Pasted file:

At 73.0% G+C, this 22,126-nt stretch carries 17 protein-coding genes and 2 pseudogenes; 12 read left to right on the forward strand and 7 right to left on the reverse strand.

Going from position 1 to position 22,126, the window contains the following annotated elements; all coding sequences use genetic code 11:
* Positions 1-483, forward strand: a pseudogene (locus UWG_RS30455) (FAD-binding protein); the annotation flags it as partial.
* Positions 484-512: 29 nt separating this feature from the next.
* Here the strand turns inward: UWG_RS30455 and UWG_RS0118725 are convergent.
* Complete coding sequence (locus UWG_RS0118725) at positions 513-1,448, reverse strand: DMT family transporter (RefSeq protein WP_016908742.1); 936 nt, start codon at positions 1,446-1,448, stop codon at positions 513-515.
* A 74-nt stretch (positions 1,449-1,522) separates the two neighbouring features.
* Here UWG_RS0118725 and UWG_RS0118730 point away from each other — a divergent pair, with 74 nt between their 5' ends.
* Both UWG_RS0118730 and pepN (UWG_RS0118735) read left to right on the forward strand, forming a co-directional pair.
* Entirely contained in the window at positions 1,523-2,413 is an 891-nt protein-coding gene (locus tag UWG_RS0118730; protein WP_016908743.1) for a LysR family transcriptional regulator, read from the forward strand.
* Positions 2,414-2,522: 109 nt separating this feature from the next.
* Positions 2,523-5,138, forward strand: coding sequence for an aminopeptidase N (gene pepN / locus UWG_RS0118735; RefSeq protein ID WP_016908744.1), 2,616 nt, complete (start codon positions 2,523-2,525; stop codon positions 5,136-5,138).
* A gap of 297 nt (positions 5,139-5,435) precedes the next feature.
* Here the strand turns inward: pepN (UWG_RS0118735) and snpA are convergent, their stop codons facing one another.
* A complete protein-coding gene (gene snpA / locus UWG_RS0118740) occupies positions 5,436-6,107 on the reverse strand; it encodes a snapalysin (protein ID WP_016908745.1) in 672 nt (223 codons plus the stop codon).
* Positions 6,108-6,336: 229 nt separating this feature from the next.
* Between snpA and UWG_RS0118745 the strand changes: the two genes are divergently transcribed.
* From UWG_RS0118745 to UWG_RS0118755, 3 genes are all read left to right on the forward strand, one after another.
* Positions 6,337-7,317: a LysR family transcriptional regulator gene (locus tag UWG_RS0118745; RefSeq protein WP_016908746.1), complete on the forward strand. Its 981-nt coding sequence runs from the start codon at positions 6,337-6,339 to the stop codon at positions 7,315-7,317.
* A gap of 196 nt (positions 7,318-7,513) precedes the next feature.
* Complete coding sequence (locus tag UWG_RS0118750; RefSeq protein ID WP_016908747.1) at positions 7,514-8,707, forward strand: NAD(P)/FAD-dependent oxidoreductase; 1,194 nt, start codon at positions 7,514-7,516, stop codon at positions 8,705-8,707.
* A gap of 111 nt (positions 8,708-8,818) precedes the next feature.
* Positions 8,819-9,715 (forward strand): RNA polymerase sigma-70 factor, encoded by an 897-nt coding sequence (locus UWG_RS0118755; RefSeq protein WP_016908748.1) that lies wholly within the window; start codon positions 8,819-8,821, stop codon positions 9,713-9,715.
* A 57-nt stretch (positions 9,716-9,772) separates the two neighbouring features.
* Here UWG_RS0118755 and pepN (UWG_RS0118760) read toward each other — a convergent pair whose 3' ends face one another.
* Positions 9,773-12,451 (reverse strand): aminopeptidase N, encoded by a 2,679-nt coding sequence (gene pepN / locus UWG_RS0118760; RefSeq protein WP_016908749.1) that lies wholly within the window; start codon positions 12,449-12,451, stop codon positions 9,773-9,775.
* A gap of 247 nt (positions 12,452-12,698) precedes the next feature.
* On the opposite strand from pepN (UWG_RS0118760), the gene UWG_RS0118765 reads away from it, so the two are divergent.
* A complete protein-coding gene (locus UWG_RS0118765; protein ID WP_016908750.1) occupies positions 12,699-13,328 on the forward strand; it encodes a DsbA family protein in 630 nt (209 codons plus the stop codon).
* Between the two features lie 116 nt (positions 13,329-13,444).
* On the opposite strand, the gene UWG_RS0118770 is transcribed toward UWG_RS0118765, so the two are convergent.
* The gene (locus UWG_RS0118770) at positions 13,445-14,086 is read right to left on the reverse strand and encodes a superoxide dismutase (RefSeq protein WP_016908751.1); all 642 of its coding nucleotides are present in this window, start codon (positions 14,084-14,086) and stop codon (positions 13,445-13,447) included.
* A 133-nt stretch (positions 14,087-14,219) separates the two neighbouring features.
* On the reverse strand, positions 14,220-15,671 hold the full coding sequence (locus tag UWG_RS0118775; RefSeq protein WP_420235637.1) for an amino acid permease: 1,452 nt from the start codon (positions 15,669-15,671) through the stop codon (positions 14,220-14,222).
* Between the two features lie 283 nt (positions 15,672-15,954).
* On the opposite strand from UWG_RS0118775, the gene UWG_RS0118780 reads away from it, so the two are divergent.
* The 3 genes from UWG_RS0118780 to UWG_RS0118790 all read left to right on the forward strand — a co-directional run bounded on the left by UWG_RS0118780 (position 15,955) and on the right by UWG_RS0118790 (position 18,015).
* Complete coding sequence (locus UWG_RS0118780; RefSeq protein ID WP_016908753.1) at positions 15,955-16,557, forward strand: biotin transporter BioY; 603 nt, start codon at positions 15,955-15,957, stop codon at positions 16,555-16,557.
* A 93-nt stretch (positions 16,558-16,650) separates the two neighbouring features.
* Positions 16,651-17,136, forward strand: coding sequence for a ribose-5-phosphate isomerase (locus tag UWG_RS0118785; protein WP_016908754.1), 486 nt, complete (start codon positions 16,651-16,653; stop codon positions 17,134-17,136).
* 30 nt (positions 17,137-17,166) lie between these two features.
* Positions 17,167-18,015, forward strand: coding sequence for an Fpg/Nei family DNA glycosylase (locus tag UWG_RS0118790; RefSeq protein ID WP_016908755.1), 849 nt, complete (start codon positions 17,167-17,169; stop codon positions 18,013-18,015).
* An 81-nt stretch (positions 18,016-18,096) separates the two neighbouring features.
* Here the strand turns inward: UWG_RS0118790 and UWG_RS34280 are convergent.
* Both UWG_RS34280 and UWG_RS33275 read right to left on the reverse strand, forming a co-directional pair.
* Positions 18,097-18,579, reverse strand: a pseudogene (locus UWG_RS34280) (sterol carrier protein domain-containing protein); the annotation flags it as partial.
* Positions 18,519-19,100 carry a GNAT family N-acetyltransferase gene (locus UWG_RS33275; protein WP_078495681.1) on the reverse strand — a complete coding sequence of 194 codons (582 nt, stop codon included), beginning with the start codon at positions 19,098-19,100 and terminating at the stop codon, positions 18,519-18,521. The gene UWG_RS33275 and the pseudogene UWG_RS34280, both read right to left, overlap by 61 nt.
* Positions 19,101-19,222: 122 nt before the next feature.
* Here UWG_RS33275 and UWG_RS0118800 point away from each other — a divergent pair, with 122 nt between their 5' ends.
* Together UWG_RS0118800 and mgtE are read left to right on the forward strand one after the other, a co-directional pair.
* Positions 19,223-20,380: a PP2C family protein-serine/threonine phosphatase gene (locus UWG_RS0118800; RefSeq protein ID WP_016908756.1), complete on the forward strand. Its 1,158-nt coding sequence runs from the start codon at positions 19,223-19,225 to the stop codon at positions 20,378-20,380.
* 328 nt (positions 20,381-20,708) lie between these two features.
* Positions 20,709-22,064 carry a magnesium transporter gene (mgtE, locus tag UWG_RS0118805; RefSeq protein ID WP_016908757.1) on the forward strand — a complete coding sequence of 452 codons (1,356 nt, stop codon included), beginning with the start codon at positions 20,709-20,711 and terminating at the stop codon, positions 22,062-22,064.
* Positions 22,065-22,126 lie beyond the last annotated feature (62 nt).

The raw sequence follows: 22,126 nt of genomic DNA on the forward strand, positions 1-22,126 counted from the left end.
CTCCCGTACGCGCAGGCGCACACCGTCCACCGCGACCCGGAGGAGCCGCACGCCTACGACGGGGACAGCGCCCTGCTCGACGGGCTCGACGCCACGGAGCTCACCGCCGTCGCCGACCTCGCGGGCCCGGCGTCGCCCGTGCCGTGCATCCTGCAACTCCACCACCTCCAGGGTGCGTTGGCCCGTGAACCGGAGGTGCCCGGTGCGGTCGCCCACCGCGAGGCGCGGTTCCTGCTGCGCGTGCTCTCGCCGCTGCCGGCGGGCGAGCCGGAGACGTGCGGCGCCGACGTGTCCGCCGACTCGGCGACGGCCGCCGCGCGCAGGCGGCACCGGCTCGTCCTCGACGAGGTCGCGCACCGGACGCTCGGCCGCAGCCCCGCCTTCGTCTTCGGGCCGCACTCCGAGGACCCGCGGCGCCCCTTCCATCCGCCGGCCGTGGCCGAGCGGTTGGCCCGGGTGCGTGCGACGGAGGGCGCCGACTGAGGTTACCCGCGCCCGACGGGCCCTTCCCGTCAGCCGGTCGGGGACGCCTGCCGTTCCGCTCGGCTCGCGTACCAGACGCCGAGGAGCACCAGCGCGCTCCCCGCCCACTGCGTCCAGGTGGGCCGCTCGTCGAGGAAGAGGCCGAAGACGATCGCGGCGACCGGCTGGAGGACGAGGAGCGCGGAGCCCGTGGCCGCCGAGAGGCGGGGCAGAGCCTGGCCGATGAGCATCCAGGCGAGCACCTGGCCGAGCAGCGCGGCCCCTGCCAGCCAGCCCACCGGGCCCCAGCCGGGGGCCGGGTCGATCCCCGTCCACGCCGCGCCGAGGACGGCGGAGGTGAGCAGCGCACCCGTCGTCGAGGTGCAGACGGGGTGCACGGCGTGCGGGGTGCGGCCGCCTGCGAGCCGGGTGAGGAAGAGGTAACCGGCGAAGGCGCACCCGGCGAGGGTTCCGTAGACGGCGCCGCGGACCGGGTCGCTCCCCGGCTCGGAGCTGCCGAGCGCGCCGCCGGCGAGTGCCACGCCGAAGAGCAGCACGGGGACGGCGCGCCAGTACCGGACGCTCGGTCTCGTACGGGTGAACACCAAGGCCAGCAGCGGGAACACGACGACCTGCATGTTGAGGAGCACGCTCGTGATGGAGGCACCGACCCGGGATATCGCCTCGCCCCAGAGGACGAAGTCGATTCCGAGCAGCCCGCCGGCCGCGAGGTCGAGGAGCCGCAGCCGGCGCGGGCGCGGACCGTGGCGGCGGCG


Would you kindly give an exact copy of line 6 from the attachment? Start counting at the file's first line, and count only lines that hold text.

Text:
* Complete coding sequence (locus UWG_RS0118725) at positions 513-1,448, reverse strand: DMT family transporter (RefSeq protein WP_016908742.1); 936 nt, start codon at positions 1,446-1,448, stop codon at positions 513-515.